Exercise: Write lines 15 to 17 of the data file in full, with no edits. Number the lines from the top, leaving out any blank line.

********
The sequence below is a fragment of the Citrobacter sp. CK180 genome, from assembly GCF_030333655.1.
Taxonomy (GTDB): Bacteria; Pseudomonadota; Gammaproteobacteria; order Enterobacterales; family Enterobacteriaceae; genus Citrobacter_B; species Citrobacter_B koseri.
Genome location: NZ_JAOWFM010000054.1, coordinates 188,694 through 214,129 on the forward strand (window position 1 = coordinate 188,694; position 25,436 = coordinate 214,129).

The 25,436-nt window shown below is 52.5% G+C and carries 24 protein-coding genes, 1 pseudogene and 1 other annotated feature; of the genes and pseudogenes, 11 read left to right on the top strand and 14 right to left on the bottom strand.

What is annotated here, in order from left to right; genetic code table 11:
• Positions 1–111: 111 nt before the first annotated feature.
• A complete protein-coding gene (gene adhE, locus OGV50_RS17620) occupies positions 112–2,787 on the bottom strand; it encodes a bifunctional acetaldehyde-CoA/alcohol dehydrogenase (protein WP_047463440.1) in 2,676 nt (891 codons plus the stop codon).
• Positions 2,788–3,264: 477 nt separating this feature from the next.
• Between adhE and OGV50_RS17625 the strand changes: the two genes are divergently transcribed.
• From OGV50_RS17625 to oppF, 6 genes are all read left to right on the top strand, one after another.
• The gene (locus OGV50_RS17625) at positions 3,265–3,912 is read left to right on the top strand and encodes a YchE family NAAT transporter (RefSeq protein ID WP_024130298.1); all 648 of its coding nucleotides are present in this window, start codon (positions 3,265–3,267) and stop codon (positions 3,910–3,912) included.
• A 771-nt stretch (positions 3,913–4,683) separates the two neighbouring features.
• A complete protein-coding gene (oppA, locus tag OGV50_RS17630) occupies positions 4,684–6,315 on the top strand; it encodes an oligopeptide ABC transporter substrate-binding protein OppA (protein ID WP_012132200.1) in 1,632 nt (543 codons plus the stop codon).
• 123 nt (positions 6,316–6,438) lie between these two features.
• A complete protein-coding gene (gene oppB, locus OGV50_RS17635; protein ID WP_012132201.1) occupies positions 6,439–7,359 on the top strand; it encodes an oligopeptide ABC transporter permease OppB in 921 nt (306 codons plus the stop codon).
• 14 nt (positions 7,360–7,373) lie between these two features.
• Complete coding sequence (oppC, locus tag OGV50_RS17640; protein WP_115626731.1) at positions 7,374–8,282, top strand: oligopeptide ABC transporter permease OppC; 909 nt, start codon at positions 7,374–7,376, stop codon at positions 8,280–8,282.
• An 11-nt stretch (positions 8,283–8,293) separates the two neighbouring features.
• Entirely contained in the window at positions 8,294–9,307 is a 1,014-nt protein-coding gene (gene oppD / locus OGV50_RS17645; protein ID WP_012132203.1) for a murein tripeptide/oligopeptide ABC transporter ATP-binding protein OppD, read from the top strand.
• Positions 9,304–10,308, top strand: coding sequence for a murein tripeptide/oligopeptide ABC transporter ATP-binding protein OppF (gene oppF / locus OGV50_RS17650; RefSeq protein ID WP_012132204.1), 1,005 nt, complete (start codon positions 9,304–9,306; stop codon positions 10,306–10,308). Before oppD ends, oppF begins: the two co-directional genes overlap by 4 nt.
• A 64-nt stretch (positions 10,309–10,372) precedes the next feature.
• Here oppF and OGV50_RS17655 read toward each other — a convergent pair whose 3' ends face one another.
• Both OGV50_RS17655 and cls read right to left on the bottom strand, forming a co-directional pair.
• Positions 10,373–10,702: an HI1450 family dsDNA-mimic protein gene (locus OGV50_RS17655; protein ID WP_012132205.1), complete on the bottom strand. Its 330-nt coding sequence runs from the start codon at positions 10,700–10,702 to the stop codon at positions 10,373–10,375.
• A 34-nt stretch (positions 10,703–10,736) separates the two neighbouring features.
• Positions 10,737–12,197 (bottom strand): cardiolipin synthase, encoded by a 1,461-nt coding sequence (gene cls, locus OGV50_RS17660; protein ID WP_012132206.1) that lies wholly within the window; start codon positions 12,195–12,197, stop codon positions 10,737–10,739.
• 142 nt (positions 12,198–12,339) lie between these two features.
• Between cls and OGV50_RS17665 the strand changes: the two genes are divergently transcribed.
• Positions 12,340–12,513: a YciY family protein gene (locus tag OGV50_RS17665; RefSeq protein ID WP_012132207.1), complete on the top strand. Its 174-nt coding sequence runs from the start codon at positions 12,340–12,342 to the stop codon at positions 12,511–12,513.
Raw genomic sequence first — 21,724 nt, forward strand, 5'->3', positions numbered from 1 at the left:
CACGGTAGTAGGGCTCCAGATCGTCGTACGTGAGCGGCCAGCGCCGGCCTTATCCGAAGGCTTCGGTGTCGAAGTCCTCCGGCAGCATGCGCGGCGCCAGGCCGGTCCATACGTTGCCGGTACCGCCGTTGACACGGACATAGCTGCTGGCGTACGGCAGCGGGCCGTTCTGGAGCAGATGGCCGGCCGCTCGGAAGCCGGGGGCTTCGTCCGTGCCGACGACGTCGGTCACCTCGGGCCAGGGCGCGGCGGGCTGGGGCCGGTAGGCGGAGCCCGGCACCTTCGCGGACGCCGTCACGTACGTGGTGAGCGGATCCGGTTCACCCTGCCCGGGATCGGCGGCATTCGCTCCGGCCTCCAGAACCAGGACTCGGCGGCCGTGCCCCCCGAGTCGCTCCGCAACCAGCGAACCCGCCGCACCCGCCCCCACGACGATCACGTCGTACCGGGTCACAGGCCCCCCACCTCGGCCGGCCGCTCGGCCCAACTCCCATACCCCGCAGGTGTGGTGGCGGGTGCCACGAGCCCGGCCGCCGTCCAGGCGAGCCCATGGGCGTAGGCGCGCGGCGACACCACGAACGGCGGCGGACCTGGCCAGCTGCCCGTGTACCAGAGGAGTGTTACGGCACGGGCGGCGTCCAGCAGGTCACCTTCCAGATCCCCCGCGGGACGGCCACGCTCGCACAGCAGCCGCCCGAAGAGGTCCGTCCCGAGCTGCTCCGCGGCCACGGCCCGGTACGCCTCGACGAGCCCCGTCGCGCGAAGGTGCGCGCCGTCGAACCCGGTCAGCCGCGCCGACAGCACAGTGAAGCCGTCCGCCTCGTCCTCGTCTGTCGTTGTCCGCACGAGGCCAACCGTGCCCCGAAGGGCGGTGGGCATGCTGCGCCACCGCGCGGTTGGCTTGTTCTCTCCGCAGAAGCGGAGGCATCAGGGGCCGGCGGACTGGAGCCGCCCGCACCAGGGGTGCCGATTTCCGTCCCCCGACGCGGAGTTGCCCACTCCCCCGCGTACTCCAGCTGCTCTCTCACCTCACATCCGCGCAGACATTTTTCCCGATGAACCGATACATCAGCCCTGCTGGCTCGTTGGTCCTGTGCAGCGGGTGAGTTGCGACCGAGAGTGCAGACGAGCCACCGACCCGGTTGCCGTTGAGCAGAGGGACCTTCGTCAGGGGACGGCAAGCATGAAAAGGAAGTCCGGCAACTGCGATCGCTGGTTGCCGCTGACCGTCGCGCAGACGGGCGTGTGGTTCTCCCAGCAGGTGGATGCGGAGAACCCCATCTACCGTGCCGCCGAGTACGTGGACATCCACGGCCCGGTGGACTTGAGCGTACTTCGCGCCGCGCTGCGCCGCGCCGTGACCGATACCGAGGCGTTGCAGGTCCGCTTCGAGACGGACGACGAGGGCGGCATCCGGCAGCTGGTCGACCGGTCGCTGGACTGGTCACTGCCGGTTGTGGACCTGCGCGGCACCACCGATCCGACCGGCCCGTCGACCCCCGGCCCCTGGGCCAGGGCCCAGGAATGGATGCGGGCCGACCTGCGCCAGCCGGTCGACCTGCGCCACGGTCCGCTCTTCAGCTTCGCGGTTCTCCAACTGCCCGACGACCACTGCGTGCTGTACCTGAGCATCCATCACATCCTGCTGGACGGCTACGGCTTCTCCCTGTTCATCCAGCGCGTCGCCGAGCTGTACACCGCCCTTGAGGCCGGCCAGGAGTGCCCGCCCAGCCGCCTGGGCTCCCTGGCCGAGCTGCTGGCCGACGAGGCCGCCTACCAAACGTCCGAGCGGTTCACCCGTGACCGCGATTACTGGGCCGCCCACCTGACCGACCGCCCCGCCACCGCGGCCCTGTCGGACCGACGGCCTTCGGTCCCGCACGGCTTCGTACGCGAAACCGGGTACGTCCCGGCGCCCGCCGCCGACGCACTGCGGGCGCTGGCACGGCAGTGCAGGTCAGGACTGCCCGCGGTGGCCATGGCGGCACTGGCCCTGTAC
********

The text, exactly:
• A complete protein-coding gene (gene oppB, locus OGV50_RS17635; protein ID WP_012132201.1) occupies positions 6,439–7,359 on the top strand; it encodes an oligopeptide ABC transporter permease OppB in 921 nt (306 codons plus the stop codon).
• 14 nt (positions 7,360–7,373) lie between these two features.
• Complete coding sequence (oppC, locus tag OGV50_RS17640; protein WP_115626731.1) at positions 7,374–8,282, top strand: oligopeptide ABC transporter permease OppC; 909 nt, start codon at positions 7,374–7,376, stop codon at positions 8,280–8,282.